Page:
Does the Muslim world need another leader?

With the release of the UN report implicating the Saudi authorities in the murder of Jamal Khashoggi, it is timely to have a look at what Muslim nations are doing to fix their own mess.

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Image from Forbes.

According to the spirit of governmental practices among Muslims, one must always be reluctant to take up leadership, because a real leader always understands the responsibility it entails and is humble enough to think there is yet a lot to be learned before becoming worthy. This has not been the case in the modern Muslim world, where people are often driven by their narrow elitist agenda or geopolitical considerations, and Muslim countries claim their place as first among others.

In fact, identity politics maintains its position in some parts of the world, therefore many would like to claim that the notion of ummah is not dead. The others, however, would ask in what sense? As a broad and amorphous religious-cultural umbrella for Muslims around the world, was it ever viable in the first place?

The institutional leader of the Muslim world and the second largest international organization – Organisation of Islamic Cooperation (OIC) – was founded in 1969 (as the Organisation of the Islamic Conference) as a response to the attack that happened in Al-Aqsa mosque in Jerusalem. For decades, the OIC has produced numerous resolutions on Palestine and other matters involving Muslims, but to little or no effect.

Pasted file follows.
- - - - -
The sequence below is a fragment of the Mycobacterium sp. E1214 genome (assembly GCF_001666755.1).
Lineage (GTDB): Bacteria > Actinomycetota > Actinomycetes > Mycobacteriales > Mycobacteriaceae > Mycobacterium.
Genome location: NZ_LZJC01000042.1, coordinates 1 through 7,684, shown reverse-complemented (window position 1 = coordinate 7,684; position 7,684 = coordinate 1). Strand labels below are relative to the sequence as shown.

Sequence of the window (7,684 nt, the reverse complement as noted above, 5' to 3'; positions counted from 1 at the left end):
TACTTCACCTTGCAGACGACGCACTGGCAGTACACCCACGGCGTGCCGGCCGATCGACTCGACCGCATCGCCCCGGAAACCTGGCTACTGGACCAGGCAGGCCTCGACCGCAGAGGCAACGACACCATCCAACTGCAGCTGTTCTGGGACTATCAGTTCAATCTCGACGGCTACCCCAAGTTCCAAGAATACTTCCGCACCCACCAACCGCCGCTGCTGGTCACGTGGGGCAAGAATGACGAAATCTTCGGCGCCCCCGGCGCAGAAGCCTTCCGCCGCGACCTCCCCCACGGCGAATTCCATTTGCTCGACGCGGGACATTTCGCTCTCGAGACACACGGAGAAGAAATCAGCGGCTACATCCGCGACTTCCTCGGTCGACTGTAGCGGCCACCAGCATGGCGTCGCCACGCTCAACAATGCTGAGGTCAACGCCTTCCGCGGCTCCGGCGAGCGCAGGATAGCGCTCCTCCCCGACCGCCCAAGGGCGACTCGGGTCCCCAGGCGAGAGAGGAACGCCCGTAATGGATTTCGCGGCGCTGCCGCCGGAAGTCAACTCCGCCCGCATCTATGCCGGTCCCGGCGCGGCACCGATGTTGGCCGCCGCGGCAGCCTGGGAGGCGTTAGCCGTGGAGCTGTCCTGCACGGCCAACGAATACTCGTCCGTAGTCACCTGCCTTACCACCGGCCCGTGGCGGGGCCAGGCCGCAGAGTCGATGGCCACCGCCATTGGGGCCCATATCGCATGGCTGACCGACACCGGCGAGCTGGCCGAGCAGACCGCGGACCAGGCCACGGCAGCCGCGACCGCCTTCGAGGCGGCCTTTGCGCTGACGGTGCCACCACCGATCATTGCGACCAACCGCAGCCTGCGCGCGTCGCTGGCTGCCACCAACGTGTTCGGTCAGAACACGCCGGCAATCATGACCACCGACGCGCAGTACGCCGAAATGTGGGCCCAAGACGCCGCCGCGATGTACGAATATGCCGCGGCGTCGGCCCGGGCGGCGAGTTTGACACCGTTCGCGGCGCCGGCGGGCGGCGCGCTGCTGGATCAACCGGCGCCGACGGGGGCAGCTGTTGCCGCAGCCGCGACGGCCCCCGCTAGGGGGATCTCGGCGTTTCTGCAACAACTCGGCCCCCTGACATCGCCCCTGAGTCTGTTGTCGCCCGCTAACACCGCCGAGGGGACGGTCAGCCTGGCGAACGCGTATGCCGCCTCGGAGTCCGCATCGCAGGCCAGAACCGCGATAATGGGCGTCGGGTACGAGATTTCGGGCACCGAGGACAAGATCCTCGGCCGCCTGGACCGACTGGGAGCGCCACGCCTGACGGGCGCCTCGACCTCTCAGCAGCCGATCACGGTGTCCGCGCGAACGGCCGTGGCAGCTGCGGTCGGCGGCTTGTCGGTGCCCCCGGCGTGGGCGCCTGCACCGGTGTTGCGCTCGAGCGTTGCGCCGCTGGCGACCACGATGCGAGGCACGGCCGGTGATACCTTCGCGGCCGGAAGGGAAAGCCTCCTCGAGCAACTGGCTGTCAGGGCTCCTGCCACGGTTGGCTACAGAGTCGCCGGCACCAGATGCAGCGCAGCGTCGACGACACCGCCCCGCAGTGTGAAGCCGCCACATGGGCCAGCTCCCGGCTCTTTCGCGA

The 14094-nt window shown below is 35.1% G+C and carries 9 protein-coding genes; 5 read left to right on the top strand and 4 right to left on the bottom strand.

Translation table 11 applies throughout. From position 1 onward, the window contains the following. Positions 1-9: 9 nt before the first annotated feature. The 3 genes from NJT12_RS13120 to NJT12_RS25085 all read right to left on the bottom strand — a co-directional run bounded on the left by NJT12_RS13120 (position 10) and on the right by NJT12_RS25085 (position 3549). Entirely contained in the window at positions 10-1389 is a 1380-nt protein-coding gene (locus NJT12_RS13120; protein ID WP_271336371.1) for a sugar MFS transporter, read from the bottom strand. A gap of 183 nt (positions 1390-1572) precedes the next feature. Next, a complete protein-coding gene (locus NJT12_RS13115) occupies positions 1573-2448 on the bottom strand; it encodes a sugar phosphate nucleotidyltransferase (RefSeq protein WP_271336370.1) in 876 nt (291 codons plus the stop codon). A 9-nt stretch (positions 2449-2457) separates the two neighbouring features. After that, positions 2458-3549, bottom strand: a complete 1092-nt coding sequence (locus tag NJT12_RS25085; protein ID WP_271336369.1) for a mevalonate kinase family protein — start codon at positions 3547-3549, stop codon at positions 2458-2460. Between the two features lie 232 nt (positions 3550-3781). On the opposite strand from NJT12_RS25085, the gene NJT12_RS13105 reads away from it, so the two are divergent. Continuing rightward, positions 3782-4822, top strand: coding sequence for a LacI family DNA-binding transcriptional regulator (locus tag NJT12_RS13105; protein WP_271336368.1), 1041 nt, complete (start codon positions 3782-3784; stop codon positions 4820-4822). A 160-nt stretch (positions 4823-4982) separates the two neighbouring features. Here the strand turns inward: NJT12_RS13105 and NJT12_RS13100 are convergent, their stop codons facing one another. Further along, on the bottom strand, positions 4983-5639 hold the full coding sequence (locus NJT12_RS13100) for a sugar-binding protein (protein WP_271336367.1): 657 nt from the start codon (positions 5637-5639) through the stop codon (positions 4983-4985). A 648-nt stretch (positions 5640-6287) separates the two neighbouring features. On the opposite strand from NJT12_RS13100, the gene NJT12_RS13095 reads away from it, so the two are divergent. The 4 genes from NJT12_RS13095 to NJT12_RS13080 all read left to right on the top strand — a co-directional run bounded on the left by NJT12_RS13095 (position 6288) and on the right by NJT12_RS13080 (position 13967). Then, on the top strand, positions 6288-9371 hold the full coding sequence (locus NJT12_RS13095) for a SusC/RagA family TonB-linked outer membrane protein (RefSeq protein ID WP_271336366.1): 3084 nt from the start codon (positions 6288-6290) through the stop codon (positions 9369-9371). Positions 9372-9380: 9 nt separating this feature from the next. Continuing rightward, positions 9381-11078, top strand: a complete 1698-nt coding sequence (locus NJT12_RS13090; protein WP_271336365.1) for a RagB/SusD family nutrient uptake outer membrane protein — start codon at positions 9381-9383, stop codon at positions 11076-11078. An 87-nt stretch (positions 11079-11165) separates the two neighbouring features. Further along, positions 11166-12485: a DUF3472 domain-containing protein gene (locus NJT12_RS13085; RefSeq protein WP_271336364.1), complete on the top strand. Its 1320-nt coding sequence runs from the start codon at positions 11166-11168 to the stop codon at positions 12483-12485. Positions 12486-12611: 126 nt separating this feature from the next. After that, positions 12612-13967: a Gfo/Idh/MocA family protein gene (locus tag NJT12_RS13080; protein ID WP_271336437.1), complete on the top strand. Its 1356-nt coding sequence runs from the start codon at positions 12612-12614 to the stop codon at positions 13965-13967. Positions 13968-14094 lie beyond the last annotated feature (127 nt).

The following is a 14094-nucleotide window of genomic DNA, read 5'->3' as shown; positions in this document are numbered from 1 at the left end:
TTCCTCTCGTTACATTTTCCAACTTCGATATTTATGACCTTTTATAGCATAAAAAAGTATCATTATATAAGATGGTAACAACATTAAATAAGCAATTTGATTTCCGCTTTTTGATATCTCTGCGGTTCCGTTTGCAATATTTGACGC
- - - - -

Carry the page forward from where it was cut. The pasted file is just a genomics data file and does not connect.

The largest international organisation – the United Nations (UN) – despite all criticisms, proved to be more effective, as it included the security enforcement mechanism – the Security Council, peacekeeping force and binding resolutions. Motivated by the necessity to maintain global peace after WWII, the UN as a successor to the League of Nations more or less managed to speak loudly and with reference to international norms and agreements, on the matters that concern peace and human rights in different parts of the world. OIC was not as galvanised into action.